Tuesday, July 03, 2007

The Media and Fairness

There has been a lot of talk recently in liberal circles about reviving the Fairness Doctrine, a government regulation of the media to keep political debate, as FOX would say, fair and balanced. The liberal case for this does seem right on the merits... namely its destruction during the Reagan-era helped pave the way for things like FOX News and talk radio, bloviating pundits, and the general dumbing down of the media in general. Conservatives, in turn, oppose it because they feel all the aforementioned stuff just helps combat what they believe to be pervasive 'liberal media bias' (a laughable concept).

I agree with that, but I don't think reviving the Fairness Doctrine is the answer to our prayers.

The problems with the media-- intellectual incuriousity, journalistic laziness, gossip-y fluff stories, celebrity trash, etc-- cannot be solved by any piece of legislation or government regulation. As liberals tried to warn before the Iraq war, regime change/democracy can't be forced on someone through force; change must come from within.

How to accomplish that change then when the problems in the media seem so entrenched? I honestly don't know, but I think the Doctrine is not the right solution. I'm open to being convinced otherwise, of course.

The Anonymous Liberal has a a good post pondering this issue as well, asking "If conservatives are going to insist that everything except Fox News and talk radio are 'liberally biased,' don't they at least owe us some sort of explanation as to how market forces could possibly allow for this sort of liberal domination? Is the public overwhelmingly liberal?" They wouldn't agree; they claim conspiracy (oMG, George Soros!).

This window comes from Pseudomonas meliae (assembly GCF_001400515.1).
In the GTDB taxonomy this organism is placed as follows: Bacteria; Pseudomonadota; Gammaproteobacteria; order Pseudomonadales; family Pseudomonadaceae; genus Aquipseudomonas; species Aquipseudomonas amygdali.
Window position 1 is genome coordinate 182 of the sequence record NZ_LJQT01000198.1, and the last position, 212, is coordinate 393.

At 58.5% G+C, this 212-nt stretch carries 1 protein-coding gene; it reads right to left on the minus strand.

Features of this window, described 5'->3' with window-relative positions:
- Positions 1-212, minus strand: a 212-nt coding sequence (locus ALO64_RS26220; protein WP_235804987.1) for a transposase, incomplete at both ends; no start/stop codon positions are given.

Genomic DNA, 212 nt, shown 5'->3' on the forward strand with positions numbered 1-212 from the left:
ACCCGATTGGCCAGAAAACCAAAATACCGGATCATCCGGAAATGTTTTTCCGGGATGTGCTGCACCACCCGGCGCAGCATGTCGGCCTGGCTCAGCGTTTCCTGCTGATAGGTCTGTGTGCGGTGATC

As for the related question of why conservative talk radio has done better than its liberal counterparts-- Air America is not only a flop financially, it's not very good radio either-- I'd add that's less a sign of overwhelming conservative support in America (polls prove otherwise), but rather a difference in taste between liberals and conservatives. I'll note that this is a bit different on cable TV, where liberals like Keith Olbermann are seeing rising ratings, while conservatives like Glenn Beck and Bill O'Reilly are seeing declines.

Few liberals want to listen to some idiot on the radio ranting and raving his opinions, because since we may share many of them, what's the point? Echo chambers are no fun. Maybe I'm being biased here, but it seems conservatives feel more comfortable just having their opinions reinforced by someone loud and angry (also, it helps keep the talking points straight). It's why so many liberals listen to NPR... it's reporting (and actually fair and balanced, to boot), not opinion shows/punditry. We want the media to inform and educate, not pontificate.

In the end, maybe the best we can/should do is ignore the crazy people, while fighting to make sure their talking points don't become the media conventional wisdom. Right now, I'd rather Congress worry about the war and healthcare and global warming... not Rush Limbaugh.

[PS- I have been listening to KCRW's 'Minding the Media' lately. A very good show.]


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